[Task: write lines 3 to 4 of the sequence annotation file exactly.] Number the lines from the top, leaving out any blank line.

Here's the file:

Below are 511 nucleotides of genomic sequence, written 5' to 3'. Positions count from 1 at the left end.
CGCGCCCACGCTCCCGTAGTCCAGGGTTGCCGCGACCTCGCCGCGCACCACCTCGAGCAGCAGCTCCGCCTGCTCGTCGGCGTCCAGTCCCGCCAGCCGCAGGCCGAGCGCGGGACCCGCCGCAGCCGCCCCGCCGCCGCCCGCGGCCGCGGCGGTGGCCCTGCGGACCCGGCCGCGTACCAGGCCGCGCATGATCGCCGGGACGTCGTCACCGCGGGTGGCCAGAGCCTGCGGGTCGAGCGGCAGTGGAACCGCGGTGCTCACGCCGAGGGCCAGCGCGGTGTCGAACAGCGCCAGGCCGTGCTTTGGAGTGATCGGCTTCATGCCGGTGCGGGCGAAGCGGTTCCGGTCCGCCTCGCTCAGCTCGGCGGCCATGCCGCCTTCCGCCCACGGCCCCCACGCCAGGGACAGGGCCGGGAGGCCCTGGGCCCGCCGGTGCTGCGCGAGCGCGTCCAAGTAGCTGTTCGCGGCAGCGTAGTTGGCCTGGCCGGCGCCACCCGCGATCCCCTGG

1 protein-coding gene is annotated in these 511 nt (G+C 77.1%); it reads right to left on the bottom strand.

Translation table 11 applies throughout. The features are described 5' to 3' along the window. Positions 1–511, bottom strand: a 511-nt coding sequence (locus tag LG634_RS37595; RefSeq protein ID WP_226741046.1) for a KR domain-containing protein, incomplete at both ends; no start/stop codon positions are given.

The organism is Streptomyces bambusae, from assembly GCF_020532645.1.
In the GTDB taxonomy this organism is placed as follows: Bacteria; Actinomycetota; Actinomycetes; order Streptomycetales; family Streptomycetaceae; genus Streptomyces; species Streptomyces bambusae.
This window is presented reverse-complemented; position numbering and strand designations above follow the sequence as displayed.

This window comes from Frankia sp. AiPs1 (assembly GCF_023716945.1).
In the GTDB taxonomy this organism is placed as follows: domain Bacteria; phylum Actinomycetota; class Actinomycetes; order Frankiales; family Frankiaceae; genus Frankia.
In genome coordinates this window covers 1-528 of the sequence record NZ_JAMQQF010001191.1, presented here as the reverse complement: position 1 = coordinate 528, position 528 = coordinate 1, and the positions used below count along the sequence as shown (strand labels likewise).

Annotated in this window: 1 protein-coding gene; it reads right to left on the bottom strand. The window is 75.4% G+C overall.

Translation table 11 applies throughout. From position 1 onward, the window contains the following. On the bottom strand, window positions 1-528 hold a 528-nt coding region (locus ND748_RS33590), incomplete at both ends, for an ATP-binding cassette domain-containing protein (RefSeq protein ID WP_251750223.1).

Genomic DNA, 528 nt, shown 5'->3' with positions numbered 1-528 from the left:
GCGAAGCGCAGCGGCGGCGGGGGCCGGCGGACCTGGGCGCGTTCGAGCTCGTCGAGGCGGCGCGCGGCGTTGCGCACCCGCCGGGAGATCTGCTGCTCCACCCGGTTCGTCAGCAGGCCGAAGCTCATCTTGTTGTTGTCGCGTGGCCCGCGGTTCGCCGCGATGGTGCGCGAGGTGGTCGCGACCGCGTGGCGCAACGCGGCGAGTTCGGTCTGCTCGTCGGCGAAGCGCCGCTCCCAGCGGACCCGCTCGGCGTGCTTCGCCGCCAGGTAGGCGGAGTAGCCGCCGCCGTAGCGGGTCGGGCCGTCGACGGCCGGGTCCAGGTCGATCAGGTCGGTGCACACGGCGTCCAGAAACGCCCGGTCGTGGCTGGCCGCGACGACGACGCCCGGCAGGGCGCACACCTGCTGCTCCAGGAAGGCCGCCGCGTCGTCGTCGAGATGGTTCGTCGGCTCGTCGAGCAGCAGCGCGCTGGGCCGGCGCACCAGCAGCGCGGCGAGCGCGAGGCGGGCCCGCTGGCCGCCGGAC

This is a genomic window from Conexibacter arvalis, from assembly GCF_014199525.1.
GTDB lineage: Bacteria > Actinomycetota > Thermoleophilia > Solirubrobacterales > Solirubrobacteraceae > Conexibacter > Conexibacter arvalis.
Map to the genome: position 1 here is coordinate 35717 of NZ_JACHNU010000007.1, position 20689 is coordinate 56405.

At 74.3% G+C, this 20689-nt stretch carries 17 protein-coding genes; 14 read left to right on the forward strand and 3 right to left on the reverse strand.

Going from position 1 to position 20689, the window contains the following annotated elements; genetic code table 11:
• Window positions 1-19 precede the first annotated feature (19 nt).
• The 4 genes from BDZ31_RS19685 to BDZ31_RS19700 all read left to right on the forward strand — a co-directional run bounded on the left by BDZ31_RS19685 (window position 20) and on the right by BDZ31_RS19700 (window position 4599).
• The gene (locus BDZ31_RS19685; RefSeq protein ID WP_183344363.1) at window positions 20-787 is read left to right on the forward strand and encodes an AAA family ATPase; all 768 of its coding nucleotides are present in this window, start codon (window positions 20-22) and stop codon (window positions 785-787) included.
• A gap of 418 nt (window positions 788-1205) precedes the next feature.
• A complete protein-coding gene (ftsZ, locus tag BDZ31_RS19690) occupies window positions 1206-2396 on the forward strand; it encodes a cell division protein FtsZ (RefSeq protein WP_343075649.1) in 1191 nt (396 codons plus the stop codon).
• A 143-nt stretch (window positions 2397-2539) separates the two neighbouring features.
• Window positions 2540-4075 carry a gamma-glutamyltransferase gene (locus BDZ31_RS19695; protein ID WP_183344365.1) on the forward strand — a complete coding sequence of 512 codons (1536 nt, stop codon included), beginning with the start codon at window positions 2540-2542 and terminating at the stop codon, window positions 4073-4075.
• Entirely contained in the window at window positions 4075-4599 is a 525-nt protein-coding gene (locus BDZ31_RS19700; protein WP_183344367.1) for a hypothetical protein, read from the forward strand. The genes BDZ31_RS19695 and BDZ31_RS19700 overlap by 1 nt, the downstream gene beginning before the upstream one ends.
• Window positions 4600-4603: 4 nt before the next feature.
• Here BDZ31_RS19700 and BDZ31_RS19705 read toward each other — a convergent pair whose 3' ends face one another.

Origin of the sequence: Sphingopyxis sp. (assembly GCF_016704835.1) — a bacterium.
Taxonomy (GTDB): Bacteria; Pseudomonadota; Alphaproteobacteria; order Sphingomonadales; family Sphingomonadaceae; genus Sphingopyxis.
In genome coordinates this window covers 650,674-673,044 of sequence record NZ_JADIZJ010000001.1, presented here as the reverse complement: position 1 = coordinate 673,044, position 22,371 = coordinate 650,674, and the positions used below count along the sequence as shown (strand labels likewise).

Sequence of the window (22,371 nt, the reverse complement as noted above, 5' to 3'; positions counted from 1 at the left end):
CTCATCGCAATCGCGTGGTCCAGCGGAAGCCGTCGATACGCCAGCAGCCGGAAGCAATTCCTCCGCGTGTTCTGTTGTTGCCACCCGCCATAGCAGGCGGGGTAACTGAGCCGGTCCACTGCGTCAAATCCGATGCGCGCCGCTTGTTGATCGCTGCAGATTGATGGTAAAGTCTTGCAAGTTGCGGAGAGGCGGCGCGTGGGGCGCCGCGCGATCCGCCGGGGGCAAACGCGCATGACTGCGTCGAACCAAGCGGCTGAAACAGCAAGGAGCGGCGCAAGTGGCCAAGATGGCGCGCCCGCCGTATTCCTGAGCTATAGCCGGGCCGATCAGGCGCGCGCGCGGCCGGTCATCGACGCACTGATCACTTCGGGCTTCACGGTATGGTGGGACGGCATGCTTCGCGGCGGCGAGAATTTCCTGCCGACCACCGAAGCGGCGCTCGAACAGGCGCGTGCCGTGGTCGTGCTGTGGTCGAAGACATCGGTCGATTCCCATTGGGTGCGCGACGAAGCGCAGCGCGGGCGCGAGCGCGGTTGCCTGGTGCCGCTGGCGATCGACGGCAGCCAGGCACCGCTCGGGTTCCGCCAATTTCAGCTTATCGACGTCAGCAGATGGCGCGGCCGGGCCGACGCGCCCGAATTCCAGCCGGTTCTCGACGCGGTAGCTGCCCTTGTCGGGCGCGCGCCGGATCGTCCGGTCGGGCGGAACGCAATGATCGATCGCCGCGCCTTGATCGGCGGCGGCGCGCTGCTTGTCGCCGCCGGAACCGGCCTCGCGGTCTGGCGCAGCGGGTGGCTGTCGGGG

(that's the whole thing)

1 protein-coding gene is annotated in these 511 nt (G+C 77.1%); it reads right to left on the bottom strand.

Translation table 11 applies throughout. The features are described 5' to 3' along the window. Positions 1–511, bottom strand: a 511-nt coding sequence (locus tag LG634_RS37595; RefSeq protein ID WP_226741046.1) for a KR domain-containing protein, incomplete at both ends; no start/stop codon positions are given.